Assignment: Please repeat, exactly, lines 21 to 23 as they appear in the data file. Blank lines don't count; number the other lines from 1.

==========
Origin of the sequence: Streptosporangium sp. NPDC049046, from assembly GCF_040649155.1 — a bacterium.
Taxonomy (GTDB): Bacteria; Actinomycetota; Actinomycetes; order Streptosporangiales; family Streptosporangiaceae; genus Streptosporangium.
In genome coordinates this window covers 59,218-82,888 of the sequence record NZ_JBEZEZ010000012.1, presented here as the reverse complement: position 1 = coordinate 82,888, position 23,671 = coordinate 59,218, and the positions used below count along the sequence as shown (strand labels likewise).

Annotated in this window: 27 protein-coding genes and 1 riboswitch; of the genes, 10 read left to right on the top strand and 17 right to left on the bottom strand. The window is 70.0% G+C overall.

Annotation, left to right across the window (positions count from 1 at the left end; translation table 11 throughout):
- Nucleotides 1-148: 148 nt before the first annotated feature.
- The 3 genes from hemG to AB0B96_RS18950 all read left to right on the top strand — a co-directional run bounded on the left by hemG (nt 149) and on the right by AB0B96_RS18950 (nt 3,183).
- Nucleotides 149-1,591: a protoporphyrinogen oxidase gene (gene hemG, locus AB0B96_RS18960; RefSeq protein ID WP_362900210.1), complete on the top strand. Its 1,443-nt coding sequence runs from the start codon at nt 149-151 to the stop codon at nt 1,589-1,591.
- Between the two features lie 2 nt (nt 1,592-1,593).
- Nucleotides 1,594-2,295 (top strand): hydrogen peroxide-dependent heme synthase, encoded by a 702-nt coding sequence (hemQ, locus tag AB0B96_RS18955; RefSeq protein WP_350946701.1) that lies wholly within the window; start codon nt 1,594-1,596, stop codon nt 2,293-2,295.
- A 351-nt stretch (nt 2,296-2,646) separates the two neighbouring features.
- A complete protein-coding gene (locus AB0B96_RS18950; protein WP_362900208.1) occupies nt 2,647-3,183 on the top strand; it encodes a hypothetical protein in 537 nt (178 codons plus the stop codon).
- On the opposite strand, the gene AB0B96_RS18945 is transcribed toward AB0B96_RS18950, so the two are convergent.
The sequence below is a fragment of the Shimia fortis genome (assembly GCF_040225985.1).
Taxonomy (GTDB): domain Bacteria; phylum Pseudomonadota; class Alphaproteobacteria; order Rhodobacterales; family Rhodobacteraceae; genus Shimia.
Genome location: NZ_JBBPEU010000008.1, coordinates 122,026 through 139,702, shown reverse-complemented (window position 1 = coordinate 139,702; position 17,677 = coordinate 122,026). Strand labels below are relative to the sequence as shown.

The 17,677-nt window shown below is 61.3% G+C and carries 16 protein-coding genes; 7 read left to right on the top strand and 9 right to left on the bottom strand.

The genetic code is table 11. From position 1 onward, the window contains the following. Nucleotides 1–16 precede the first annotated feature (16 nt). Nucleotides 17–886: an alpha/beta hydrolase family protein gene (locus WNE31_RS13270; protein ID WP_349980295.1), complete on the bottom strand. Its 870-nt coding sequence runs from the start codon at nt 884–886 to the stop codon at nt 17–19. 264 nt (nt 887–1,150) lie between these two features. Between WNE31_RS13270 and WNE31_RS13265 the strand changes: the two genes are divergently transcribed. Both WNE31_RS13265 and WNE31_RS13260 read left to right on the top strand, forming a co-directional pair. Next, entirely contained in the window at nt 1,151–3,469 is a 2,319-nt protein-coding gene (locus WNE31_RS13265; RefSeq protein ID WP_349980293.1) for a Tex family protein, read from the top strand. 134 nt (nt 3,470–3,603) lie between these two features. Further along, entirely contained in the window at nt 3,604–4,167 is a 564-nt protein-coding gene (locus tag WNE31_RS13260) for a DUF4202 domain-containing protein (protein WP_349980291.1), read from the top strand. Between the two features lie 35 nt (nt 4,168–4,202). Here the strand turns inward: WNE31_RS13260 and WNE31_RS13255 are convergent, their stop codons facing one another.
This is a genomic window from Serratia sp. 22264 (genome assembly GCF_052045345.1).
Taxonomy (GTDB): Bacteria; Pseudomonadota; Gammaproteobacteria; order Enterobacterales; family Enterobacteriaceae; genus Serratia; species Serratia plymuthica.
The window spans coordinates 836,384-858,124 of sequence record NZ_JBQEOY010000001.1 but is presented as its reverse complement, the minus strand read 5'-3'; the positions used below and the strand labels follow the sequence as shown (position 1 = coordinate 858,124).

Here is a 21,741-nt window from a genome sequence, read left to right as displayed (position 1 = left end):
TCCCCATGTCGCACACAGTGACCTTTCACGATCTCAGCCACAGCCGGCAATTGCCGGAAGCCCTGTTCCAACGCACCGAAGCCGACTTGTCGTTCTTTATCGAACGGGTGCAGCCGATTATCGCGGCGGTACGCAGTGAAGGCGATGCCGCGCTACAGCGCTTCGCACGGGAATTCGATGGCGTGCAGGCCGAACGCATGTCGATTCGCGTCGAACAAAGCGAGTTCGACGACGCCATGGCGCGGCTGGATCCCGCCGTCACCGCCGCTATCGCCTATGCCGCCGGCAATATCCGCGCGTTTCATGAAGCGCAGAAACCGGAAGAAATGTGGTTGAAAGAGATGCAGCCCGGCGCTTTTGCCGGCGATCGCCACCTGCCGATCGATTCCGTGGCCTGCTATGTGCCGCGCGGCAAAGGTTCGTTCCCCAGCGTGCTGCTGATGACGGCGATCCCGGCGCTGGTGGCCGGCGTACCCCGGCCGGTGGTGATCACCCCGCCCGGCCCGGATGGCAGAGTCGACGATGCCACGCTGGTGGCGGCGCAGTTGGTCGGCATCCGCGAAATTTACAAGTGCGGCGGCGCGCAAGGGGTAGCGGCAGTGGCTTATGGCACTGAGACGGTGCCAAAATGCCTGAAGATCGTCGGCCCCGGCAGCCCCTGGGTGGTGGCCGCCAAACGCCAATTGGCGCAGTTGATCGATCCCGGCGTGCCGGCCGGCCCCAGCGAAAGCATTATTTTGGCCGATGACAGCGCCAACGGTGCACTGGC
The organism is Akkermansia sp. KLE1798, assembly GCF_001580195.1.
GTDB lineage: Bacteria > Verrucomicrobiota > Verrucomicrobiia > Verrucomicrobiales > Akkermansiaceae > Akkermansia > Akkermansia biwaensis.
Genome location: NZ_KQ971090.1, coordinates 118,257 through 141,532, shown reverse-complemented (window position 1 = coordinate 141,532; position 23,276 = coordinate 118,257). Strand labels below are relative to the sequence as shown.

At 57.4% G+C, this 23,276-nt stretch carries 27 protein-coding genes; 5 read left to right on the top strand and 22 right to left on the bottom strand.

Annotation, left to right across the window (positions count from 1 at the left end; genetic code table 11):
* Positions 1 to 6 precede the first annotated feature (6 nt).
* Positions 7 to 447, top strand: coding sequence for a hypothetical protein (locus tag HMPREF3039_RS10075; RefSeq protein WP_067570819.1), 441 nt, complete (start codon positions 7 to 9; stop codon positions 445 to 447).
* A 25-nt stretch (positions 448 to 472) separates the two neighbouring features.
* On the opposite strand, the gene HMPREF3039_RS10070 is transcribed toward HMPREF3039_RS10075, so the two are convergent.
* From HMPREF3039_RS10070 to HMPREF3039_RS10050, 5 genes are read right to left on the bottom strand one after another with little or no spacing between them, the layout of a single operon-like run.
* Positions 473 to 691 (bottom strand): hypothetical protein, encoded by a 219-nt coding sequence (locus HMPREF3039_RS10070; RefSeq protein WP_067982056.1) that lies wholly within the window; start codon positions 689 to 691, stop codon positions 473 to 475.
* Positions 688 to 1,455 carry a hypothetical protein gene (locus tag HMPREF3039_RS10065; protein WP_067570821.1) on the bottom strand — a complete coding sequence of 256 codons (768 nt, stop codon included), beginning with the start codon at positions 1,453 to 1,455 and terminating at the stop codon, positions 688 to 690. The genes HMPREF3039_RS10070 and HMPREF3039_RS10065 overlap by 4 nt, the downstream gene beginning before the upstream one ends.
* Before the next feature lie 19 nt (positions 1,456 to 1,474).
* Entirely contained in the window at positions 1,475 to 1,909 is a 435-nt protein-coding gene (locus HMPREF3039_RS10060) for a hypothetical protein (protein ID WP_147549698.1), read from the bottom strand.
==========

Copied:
The window spans coordinates 836,384-858,124 of sequence record NZ_JBQEOY010000001.1 but is presented as its reverse complement, the minus strand read 5'-3'; the positions used below and the strand labels follow the sequence as shown (position 1 = coordinate 858,124).

Here is a 21,741-nt window from a genome sequence, read left to right as displayed (position 1 = left end):
TCCCCATGTCGCACACAGTGACCTTTCACGATCTCAGCCACAGCCGGCAATTGCCGGAAGCCCTGTTCCAACGCACCGAAGCCGACTTGTCGTTCTTTATCGAACGGGTGCAGCCGATTATCGCGGCGGTACGCAGTGAAGGCGATGCCGCGCTACAGCGCTTCGCACGGGAATTCGATGGCGTGCAGGCCGAACGCATGTCGATTCGCGTCGAACAAAGCGAGTTCGACGACGCCATGGCGCGGCTGGATCCCGCCGTCACCGCCGCTATCGCCTATGCCGCCGGCAATATCCGCGCGTTTCATGAAGCGCAGAAACCGGAAGAAATGTGGTTGAAAGAGATGCAGCCCGGCGCTTTTGCCGGCGATCGCCACCTGCCGATCGATTCCGTGGCCTGCTATGTGCCGCGCGGCAAAGGTTCGTTCCCCAGCGTGCTGCTGATGACGGCGATCCCGGCGCTGGTGGCCGGCGTACCCCGGCCGGTGGTGATCACCCCGCCCGGCCCGGATGGCAGAGTCGACGATGCCACGCTGGTGGCGGCGCAGTTGGTCGGCATCCGCGAAATTTACAAGTGCGGCGGCGCGCAAGGGGTAGCGGCAGTGGCTTATGGCACTGAGACGGTGCCAAAATGCCTGAAGATCGTCGGCCCCGGCAGCCCCTGGGTGGTGGCCGCCAAACGCCAATTGGCGCAGTTGATCGATCCCGGCGTGCCGGCCGGCCCCAGCGAAAGCATTATTTTGGCCGATGACAGCGCCAACGGTGCACTGGC